Hemolytic Anemia

– Abnormal or premature destruction of red blood cells and the inability of the bone marrow to produce sufficient RBCs to compensate.

Causes and Incidence

The etiology is typically related to an extracorpuscular factor (e.g., trauma, burns, surgery, chemical agents, drugs, infectious organisms, systemic diseases). Less common are intracorpuscular causes, such as a glucose-6-phosphate dehydrogenase (G6PD) deficiency.

Disease Process

The precipitating factor results in a shortened life span for erythrocytes and an increase in erythrocyte destruction by the reticuloendothelial system. The bone marrow is unable to produce sufficient replacement cells to keep pace with the destruction, and anemia ensues.


Hemolysis can be acute or chronic. The symptoms of chronic hemolysis resemble those of other anemias: fatigue, weakness, dyspnea, and pallor. Individuals with chronic symptoms may suffer from a physiologic or emotional stressor that triggers a hemolytic crisis. Acute hemolytic crisis, which is rare, is characterized by chills; fever; headache; pain in the back, abdomen, and joints; splenomegaly; hepatomegaly; lymphadenopathy; and reduced urinary output.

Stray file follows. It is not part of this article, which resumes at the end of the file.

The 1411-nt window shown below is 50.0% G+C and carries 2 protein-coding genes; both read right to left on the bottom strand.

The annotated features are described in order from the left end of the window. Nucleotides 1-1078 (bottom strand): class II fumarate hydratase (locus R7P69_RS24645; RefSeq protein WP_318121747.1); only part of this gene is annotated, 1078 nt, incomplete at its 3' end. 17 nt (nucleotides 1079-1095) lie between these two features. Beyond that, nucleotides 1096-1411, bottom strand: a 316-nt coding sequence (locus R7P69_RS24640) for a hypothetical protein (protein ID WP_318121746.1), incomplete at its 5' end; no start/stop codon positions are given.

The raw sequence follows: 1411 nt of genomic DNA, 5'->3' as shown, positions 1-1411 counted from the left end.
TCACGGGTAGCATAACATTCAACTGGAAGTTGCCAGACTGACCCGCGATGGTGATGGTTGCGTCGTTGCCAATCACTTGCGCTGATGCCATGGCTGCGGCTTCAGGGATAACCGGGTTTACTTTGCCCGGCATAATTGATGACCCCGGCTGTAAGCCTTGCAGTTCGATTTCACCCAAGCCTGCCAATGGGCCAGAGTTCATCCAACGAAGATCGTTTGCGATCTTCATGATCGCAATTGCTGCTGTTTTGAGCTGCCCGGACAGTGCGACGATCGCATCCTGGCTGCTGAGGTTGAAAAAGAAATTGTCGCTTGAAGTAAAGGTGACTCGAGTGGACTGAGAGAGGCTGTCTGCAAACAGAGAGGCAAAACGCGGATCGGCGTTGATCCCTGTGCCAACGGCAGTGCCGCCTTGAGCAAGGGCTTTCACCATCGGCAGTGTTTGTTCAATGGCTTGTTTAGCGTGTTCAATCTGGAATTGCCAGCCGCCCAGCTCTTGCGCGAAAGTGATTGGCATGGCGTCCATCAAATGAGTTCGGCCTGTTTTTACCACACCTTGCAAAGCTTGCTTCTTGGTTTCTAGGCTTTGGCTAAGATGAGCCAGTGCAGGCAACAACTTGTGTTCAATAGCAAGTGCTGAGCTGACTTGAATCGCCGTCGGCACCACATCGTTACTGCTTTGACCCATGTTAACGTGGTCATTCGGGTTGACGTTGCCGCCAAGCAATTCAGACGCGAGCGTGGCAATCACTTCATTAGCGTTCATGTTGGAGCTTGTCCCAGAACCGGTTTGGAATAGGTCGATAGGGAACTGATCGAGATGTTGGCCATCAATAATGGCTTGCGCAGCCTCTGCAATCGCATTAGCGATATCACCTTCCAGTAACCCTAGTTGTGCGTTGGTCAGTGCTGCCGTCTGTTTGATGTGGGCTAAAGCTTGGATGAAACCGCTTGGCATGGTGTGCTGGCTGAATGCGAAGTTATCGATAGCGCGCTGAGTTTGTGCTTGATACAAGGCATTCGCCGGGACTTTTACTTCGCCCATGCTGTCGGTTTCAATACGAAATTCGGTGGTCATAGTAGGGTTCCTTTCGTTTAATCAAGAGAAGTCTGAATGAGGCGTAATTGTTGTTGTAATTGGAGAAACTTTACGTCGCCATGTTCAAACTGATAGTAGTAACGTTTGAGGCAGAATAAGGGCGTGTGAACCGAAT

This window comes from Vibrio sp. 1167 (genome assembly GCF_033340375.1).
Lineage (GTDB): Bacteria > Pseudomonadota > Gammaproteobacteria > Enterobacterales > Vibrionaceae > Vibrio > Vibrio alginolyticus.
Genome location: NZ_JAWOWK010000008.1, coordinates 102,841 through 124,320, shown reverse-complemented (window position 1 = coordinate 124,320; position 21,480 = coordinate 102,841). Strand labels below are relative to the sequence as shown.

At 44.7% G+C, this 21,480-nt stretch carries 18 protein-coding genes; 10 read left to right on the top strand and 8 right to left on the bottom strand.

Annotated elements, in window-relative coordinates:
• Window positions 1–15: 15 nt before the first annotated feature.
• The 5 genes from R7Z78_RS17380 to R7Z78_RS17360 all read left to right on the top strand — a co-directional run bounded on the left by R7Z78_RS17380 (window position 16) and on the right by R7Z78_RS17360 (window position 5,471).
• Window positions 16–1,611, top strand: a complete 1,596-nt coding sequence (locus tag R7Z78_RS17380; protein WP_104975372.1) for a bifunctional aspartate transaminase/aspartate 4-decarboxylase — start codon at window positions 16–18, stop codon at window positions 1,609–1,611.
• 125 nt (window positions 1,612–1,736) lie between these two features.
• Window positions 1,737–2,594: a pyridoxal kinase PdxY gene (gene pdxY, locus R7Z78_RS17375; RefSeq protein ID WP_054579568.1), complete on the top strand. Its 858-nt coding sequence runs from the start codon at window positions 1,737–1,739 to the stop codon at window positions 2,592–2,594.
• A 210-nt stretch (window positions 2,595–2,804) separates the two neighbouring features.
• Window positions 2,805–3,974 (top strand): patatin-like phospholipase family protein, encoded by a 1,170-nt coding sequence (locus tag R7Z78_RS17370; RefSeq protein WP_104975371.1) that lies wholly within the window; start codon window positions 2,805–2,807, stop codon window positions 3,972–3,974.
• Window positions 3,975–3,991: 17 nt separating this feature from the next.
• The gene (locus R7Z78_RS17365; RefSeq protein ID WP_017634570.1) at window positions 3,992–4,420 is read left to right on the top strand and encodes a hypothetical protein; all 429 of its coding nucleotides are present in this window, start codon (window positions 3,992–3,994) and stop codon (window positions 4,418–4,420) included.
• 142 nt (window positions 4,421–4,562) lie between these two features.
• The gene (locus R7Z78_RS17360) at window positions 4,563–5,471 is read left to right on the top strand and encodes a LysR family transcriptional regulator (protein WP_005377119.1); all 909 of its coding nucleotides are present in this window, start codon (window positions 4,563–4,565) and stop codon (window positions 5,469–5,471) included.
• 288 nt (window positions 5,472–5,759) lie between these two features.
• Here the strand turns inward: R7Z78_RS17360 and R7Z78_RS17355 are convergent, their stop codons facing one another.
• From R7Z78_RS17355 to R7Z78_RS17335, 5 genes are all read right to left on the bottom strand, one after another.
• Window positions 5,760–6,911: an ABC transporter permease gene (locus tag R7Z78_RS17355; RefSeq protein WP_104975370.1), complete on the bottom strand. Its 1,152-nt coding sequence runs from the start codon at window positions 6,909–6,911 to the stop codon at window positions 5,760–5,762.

Potential Complications

Chronic symptoms can lead to jaundice, arthritis, renal failure, and other organ failure. Crisis can lead to paresthesia, paralysis, chills, vomiting, shock, and organ failure.

Diagnostic Tests

Sickle cell test
To rule out sickle cell anemia.

Decreased Hgb and hematocrit (Hct).

Serum tests
Elevated lactate dehydrogenase and bilirubin.

Bone marrow aspiration

Reticulocyte count

Urine/fecal urobilinogen


Surgery – Splenectomy.

Corticosteroids to depress extracorpuscular factors and diminish inflammatory response; diuretics to prevent tubular necrosis; folic acid to increase RBC production.

Elimination of causative agent; erythrocytopheresis (RBC exchange); transfusion; oxygen therapy for hypoxemia; fluid and electrolyte management.